Kampala, Uganda | URN | Mobile phone-based payments for goods and services in Uganda remain low relative to subscriber numbers, a situation service providers say must be tackled to drive the cashless economy.
While the country boasts more than 30 million mobile phone subscriptions, just about 20 million subscribe to mobile money platforms, and a far smaller number use their mobile wallets to pay for goods and services.
For MTN Uganda, which accounts for half of the mobile money market, 11.2 million out of the total 18 million subscribers have an active mobile money account.
However, only 700,000 use their accounts to pay for goods and services in a month, according to Albert Gitta, MTN Mobile Money Uganda Limited Chief Technical and Information Officer.
He says they are now becoming more aggressive to ensure that more Ugandans avoid using physical cash whenever possible.
Many Ugandans receive money on the phone and immediately go ahead to cash it out for easy spending, which increases the cost of transactions because of the withdrawal charges and the respective government taxes.
The company has now launched a 12-week countrywide campaign dubbed “Pay with Momo,” enticing both merchants and customers to use the platform for payments, offering cash worth 800 million Shillings and 60 motorcycles.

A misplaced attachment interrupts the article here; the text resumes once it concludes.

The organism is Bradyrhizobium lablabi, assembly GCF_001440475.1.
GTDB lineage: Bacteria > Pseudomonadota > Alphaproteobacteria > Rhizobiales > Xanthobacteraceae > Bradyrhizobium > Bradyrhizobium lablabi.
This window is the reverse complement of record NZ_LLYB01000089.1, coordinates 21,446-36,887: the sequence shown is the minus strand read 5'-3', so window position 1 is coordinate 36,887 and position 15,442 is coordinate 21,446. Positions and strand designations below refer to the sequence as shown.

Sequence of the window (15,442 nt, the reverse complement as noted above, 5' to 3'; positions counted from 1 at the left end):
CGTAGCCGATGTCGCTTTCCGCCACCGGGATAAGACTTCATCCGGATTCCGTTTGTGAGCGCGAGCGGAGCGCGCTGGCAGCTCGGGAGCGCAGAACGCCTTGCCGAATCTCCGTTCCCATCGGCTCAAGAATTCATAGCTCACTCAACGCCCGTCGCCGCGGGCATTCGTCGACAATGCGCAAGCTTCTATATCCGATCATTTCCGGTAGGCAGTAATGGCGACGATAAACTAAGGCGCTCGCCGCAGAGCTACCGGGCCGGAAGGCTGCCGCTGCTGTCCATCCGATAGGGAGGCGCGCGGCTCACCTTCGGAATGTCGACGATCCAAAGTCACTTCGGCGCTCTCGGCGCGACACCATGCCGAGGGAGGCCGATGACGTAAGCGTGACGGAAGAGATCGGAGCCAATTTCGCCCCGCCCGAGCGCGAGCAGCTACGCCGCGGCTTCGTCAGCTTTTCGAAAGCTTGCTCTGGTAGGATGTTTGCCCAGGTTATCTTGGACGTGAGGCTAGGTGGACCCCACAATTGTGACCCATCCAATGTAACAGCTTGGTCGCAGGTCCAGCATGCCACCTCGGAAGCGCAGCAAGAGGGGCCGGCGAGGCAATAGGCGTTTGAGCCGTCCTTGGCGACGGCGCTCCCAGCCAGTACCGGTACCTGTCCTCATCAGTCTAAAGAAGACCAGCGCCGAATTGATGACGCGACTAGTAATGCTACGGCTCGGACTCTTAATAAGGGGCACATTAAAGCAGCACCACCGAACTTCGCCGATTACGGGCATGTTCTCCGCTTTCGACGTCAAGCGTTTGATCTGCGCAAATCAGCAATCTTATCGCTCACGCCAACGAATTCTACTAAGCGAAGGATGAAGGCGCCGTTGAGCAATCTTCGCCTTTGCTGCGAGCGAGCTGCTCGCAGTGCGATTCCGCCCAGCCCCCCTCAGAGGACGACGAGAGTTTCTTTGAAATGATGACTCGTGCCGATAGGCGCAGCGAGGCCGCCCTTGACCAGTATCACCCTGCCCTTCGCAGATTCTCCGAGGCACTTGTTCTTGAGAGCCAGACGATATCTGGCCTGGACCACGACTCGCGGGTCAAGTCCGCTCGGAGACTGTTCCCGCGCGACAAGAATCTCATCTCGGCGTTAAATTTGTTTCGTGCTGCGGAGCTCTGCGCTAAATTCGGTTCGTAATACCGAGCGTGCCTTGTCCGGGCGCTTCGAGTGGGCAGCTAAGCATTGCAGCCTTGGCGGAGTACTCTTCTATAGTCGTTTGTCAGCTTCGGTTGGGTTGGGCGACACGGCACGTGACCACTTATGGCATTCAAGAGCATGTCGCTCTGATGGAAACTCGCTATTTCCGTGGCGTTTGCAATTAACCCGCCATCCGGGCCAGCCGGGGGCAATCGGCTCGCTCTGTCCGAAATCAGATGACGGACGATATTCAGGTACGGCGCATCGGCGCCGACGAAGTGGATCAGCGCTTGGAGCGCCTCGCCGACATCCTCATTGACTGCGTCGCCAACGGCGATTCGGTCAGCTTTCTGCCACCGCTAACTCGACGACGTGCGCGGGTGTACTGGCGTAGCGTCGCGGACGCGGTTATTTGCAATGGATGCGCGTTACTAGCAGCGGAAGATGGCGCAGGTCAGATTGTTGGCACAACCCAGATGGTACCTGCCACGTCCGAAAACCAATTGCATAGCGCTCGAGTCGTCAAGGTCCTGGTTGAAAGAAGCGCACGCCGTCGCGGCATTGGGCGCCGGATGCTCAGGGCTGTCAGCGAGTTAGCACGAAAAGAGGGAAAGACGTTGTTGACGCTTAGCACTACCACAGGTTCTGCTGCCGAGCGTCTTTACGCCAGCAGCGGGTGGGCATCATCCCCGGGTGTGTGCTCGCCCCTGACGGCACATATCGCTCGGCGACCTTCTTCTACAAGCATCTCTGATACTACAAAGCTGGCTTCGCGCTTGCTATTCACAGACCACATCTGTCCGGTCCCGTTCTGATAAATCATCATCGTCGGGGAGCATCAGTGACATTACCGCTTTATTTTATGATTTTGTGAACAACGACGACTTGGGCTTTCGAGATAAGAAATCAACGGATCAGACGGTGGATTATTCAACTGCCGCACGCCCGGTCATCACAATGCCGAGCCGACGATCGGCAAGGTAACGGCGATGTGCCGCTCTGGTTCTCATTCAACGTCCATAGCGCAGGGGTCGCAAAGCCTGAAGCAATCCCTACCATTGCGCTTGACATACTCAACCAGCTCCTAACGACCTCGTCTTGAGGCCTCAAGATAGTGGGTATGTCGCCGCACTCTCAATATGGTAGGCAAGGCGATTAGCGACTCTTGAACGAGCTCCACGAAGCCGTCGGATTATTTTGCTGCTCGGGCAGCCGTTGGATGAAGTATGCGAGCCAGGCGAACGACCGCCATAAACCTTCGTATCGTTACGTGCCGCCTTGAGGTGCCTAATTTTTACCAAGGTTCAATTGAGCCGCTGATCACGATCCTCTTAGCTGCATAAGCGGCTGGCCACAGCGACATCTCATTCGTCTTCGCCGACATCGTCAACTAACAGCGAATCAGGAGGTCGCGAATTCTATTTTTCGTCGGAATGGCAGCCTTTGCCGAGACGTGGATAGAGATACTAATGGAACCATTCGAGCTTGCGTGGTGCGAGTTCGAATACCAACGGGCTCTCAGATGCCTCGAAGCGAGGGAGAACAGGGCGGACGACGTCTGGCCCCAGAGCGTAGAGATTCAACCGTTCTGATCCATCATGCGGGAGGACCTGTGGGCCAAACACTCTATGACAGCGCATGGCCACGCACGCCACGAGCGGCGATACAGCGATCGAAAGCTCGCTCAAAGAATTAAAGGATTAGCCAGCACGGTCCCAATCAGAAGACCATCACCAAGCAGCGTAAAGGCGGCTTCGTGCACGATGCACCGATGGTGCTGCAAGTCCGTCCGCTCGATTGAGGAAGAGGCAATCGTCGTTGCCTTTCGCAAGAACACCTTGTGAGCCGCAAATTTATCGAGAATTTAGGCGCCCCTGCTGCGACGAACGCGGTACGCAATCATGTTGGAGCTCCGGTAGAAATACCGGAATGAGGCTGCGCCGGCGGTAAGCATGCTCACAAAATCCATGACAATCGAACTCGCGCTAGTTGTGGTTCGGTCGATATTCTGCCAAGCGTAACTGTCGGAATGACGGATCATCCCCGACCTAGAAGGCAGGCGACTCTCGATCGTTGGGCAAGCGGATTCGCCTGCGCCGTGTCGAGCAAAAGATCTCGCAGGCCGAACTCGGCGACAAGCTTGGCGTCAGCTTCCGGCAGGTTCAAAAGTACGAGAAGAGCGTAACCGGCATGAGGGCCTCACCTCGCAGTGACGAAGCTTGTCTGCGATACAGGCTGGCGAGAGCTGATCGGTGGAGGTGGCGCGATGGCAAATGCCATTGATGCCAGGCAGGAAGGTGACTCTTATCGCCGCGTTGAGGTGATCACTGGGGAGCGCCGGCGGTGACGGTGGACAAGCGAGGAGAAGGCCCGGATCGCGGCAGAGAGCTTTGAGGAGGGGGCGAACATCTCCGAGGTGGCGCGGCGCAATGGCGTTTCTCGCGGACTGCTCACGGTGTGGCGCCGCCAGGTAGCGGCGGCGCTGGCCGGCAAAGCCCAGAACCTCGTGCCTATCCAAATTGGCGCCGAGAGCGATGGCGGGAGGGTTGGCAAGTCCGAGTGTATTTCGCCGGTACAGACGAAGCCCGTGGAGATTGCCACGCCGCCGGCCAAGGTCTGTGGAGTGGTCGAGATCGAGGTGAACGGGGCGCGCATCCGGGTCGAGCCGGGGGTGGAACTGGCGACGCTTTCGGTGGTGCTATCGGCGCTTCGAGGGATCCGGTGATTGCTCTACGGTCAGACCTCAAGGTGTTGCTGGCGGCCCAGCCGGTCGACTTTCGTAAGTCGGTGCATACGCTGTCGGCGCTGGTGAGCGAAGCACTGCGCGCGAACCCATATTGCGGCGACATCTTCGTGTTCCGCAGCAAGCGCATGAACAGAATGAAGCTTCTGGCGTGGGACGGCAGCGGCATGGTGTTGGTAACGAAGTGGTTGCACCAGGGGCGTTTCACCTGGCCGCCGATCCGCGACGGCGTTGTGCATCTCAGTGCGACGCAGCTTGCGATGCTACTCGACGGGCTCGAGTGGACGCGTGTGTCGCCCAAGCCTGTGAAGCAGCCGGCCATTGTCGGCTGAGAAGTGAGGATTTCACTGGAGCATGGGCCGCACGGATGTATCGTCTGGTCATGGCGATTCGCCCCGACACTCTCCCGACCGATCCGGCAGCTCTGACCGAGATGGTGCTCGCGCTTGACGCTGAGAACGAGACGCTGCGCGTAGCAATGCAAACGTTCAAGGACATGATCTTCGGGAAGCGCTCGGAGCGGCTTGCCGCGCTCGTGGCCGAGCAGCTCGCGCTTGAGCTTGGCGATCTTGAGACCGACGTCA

For every payment worth at least 5,000 Shillings, a customer will earn a point, and on accumulating 10 points, they will receive a cashback of 10,000 shillings, while this will be doubled when a customer uses the MoMo app to transact.
In comparison, Kenya, which has 36 million mobile phone subscriptions has 30 million active mobile money accounts, according to M-Pesa, a platform that controls 95 per cent of the market there.
This is also helped by the more than 400,000 merchants across the country. Gitta said anybody who has a service to offer or goods to sell is a merchant, however small, including boda-boda operators, local shop owners, and others.
Gitta admits that the high charges on mobile money services in Uganda are also hindering the financial inclusivity drive, which mainly targets the unbanked populations.
He said the private sector companies will continue to negotiate with the relevant government authorities to ensure lower costs of using mobile money services so as to make the industry more attractive to Ugandans.